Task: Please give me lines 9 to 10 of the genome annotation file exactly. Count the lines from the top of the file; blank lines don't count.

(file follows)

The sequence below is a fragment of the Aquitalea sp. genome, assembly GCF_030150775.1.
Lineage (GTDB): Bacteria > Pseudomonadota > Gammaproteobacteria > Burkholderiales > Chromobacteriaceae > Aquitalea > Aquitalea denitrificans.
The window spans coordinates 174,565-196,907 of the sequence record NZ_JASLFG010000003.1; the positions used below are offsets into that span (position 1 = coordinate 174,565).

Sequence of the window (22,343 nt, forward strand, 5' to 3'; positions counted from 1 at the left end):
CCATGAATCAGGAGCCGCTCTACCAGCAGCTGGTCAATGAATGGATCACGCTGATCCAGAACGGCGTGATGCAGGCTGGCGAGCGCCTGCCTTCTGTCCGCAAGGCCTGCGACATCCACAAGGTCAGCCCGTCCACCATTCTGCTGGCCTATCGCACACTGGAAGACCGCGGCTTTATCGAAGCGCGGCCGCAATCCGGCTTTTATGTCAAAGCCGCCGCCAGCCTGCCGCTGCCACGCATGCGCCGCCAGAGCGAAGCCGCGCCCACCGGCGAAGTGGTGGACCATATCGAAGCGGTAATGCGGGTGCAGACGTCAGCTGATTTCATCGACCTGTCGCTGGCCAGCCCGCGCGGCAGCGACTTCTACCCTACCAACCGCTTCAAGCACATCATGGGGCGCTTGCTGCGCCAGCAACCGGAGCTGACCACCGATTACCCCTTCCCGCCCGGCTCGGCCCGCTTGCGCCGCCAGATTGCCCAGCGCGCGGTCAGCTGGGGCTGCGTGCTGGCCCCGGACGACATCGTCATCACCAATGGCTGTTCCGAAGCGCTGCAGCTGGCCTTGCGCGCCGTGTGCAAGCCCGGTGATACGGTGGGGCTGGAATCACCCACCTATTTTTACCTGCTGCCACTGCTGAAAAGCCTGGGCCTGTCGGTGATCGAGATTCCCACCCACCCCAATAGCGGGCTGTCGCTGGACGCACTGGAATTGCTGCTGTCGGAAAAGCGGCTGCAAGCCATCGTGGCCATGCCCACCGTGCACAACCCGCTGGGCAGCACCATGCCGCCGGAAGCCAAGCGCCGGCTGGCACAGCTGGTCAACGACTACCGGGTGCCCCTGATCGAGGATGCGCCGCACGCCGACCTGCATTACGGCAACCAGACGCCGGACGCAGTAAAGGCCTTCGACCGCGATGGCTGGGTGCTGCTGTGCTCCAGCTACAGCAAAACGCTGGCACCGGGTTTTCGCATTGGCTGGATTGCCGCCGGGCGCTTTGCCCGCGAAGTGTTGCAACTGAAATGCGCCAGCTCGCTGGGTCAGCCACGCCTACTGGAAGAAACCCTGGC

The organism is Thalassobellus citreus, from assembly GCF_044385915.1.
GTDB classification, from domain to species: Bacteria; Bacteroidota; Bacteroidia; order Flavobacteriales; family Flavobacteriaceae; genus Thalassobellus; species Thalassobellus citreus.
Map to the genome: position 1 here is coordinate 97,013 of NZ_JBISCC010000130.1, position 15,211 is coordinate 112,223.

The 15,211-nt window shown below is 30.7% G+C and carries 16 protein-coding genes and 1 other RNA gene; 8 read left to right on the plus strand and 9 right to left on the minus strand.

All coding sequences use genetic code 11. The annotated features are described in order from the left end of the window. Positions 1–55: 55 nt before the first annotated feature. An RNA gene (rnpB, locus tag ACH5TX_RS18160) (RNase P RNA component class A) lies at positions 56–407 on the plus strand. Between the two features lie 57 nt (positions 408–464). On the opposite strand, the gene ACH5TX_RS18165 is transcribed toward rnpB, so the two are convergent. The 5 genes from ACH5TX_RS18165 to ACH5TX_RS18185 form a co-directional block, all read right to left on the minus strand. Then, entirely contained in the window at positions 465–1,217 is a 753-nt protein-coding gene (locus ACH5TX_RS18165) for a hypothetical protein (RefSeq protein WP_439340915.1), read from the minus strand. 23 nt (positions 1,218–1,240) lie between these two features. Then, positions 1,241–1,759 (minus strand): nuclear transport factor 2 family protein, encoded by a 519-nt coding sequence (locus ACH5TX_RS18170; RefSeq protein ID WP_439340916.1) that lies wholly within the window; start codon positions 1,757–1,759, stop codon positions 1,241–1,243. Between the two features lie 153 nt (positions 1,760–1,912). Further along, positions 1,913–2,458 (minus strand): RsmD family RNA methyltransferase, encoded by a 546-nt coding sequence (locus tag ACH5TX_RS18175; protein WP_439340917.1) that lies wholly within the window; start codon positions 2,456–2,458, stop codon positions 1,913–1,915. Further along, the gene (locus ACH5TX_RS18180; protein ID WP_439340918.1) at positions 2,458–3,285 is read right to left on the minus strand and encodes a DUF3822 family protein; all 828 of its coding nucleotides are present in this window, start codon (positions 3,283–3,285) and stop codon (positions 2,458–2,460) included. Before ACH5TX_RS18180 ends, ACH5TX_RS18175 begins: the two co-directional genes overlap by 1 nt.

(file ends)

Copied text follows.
The 15,211-nt window shown below is 30.7% G+C and carries 16 protein-coding genes and 1 other RNA gene; 8 read left to right on the plus strand and 9 right to left on the minus strand.

All coding sequences use genetic code 11. The annotated features are described in order from the left end of the window. Positions 1–55: 55 nt before the first annotated feature. An RNA gene (rnpB, locus tag ACH5TX_RS18160) (RNase P RNA component class A) lies at positions 56–407 on the plus strand. Between the two features lie 57 nt (positions 408–464). On the opposite strand, the gene ACH5TX_RS18165 is transcribed toward rnpB, so the two are convergent. The 5 genes from ACH5TX_RS18165 to ACH5TX_RS18185 form a co-directional block, all read right to left on the minus strand. Then, entirely contained in the window at positions 465–1,217 is a 753-nt protein-coding gene (locus ACH5TX_RS18165) for a hypothetical protein (RefSeq protein WP_439340915.1), read from the minus strand. 23 nt (positions 1,218–1,240) lie between these two features. Then, positions 1,241–1,759 (minus strand): nuclear transport factor 2 family protein, encoded by a 519-nt coding sequence (locus ACH5TX_RS18170; RefSeq protein ID WP_439340916.1) that lies wholly within the window; start codon positions 1,757–1,759, stop codon positions 1,241–1,243. Between the two features lie 153 nt (positions 1,760–1,912). Further along, positions 1,913–2,458 (minus strand): RsmD family RNA methyltransferase, encoded by a 546-nt coding sequence (locus tag ACH5TX_RS18175; protein WP_439340917.1) that lies wholly within the window; start codon positions 2,456–2,458, stop codon positions 1,913–1,915. Further along, the gene (locus ACH5TX_RS18180; protein ID WP_439340918.1) at positions 2,458–3,285 is read right to left on the minus strand and encodes a DUF3822 family protein; all 828 of its coding nucleotides are present in this window, start codon (positions 3,283–3,285) and stop codon (positions 2,458–2,460) included. Before ACH5TX_RS18180 ends, ACH5TX_RS18175 begins: the two co-directional genes overlap by 1 nt.